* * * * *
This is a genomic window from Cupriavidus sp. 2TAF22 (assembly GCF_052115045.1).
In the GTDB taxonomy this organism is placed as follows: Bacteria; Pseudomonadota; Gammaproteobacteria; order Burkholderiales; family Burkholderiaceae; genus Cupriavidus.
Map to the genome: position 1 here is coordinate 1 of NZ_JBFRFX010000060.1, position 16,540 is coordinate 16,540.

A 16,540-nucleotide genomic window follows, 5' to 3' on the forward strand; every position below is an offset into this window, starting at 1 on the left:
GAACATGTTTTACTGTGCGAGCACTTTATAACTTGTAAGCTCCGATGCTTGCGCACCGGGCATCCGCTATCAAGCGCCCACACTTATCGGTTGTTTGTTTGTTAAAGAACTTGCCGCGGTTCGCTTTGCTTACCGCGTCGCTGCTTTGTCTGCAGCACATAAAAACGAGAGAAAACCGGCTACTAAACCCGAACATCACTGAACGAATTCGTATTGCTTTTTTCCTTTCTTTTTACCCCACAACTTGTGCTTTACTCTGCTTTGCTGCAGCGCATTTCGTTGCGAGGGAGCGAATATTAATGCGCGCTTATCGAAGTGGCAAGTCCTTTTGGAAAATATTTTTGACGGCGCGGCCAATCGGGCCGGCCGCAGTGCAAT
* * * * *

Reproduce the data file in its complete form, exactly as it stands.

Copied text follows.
This is a genomic window from Cupriavidus sp. 2TAF22 (assembly GCF_052115045.1).
In the GTDB taxonomy this organism is placed as follows: Bacteria; Pseudomonadota; Gammaproteobacteria; order Burkholderiales; family Burkholderiaceae; genus Cupriavidus.
Map to the genome: position 1 here is coordinate 1 of NZ_JBFRFX010000060.1, position 16,540 is coordinate 16,540.

A 16,540-nucleotide genomic window follows, 5' to 3' on the forward strand; every position below is an offset into this window, starting at 1 on the left:
GAACATGTTTTACTGTGCGAGCACTTTATAACTTGTAAGCTCCGATGCTTGCGCACCGGGCATCCGCTATCAAGCGCCCACACTTATCGGTTGTTTGTTTGTTAAAGAACTTGCCGCGGTTCGCTTTGCTTACCGCGTCGCTGCTTTGTCTGCAGCACATAAAAACGAGAGAAAACCGGCTACTAAACCCGAACATCACTGAACGAATTCGTATTGCTTTTTTCCTTTCTTTTTACCCCACAACTTGTGCTTTACTCTGCTTTGCTGCAGCGCATTTCGTTGCGAGGGAGCGAATATTAATGCGCGCTTATCGAAGTGGCAAGTCCTTTTGGAAAATATTTTTGACGGCGCGGCCAATCGGGCCGGCCGCAGTGCAAT